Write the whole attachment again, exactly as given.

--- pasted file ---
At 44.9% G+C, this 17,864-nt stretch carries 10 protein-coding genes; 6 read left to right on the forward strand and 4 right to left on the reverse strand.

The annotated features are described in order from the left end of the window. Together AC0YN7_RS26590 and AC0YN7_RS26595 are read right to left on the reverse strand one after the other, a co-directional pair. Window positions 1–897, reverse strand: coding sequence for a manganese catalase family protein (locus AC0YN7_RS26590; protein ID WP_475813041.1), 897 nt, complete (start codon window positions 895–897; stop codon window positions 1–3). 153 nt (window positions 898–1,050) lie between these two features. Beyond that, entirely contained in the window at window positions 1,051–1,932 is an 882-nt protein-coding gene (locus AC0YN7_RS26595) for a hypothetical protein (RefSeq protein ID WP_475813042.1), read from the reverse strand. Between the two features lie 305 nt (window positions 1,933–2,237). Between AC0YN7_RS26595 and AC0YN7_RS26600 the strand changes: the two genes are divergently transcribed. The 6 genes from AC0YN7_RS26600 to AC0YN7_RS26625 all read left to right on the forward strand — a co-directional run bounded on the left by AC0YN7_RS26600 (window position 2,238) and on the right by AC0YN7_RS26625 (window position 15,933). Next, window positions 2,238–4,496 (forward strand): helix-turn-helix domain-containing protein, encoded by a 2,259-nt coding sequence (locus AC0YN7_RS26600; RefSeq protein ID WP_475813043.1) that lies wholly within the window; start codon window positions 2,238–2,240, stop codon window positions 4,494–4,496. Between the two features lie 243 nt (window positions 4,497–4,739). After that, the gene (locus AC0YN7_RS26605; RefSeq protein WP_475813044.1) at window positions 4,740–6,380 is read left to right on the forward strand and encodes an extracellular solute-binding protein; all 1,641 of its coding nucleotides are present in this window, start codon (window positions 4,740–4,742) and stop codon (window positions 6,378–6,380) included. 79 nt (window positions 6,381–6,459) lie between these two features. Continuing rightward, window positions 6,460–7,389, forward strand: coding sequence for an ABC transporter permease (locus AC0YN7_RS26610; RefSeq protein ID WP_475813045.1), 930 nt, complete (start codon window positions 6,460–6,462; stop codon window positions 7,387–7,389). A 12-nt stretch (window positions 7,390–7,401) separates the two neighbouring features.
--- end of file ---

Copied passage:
At 44.9% G+C, this 17,864-nt stretch carries 10 protein-coding genes; 6 read left to right on the forward strand and 4 right to left on the reverse strand.

The annotated features are described in order from the left end of the window. Together AC0YN7_RS26590 and AC0YN7_RS26595 are read right to left on the reverse strand one after the other, a co-directional pair. Window positions 1–897, reverse strand: coding sequence for a manganese catalase family protein (locus AC0YN7_RS26590; protein ID WP_475813041.1), 897 nt, complete (start codon window positions 895–897; stop codon window positions 1–3). 153 nt (window positions 898–1,050) lie between these two features. Beyond that, entirely contained in the window at window positions 1,051–1,932 is an 882-nt protein-coding gene (locus AC0YN7_RS26595) for a hypothetical protein (RefSeq protein ID WP_475813042.1), read from the reverse strand. Between the two features lie 305 nt (window positions 1,933–2,237). Between AC0YN7_RS26595 and AC0YN7_RS26600 the strand changes: the two genes are divergently transcribed. The 6 genes from AC0YN7_RS26600 to AC0YN7_RS26625 all read left to right on the forward strand — a co-directional run bounded on the left by AC0YN7_RS26600 (window position 2,238) and on the right by AC0YN7_RS26625 (window position 15,933). Next, window positions 2,238–4,496 (forward strand): helix-turn-helix domain-containing protein, encoded by a 2,259-nt coding sequence (locus AC0YN7_RS26600; RefSeq protein ID WP_475813043.1) that lies wholly within the window; start codon window positions 2,238–2,240, stop codon window positions 4,494–4,496. Between the two features lie 243 nt (window positions 4,497–4,739). After that, the gene (locus AC0YN7_RS26605; RefSeq protein WP_475813044.1) at window positions 4,740–6,380 is read left to right on the forward strand and encodes an extracellular solute-binding protein; all 1,641 of its coding nucleotides are present in this window, start codon (window positions 4,740–4,742) and stop codon (window positions 6,378–6,380) included. 79 nt (window positions 6,381–6,459) lie between these two features. Continuing rightward, window positions 6,460–7,389, forward strand: coding sequence for an ABC transporter permease (locus AC0YN7_RS26610; RefSeq protein ID WP_475813045.1), 930 nt, complete (start codon window positions 6,460–6,462; stop codon window positions 7,387–7,389). A 12-nt stretch (window positions 7,390–7,401) separates the two neighbouring features.